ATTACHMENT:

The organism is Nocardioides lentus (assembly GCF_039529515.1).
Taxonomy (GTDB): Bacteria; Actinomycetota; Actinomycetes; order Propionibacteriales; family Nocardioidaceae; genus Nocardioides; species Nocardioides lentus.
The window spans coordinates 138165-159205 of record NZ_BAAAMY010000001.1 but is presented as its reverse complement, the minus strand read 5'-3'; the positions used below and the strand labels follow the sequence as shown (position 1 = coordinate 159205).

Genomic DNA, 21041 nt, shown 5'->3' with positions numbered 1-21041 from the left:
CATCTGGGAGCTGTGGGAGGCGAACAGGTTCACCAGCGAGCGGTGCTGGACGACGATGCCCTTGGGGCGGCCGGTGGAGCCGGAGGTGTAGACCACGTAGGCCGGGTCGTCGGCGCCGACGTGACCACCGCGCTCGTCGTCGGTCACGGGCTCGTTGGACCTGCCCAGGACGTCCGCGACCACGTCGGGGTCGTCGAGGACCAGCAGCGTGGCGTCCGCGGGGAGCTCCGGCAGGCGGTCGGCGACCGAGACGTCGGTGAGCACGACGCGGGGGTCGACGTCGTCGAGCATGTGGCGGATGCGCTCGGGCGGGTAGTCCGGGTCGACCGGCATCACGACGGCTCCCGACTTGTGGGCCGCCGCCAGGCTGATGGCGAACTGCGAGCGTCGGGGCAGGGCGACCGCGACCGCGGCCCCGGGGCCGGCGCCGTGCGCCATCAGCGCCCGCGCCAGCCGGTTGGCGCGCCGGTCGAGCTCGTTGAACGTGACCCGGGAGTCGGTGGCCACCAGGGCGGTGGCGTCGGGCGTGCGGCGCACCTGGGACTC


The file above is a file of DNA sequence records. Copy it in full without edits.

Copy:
The organism is Nocardioides lentus (assembly GCF_039529515.1).
Taxonomy (GTDB): Bacteria; Actinomycetota; Actinomycetes; order Propionibacteriales; family Nocardioidaceae; genus Nocardioides; species Nocardioides lentus.
The window spans coordinates 138165-159205 of record NZ_BAAAMY010000001.1 but is presented as its reverse complement, the minus strand read 5'-3'; the positions used below and the strand labels follow the sequence as shown (position 1 = coordinate 159205).

Genomic DNA, 21041 nt, shown 5'->3' with positions numbered 1-21041 from the left:
CATCTGGGAGCTGTGGGAGGCGAACAGGTTCACCAGCGAGCGGTGCTGGACGACGATGCCCTTGGGGCGGCCGGTGGAGCCGGAGGTGTAGACCACGTAGGCCGGGTCGTCGGCGCCGACGTGACCACCGCGCTCGTCGTCGGTCACGGGCTCGTTGGACCTGCCCAGGACGTCCGCGACCACGTCGGGGTCGTCGAGGACCAGCAGCGTGGCGTCCGCGGGGAGCTCCGGCAGGCGGTCGGCGACCGAGACGTCGGTGAGCACGACGCGGGGGTCGACGTCGTCGAGCATGTGGCGGATGCGCTCGGGCGGGTAGTCCGGGTCGACCGGCATCACGACGGCTCCCGACTTGTGGGCCGCCGCCAGGCTGATGGCGAACTGCGAGCGTCGGGGCAGGGCGACCGCGACCGCGGCCCCGGGGCCGGCGCCGTGCGCCATCAGCGCCCGCGCCAGCCGGTTGGCGCGCCGGTCGAGCTCGTTGAACGTGACCCGGGAGTCGGTGGCCACCAGGGCGGTGGCGTCGGGCGTGCGGCGCACCTGGGACTC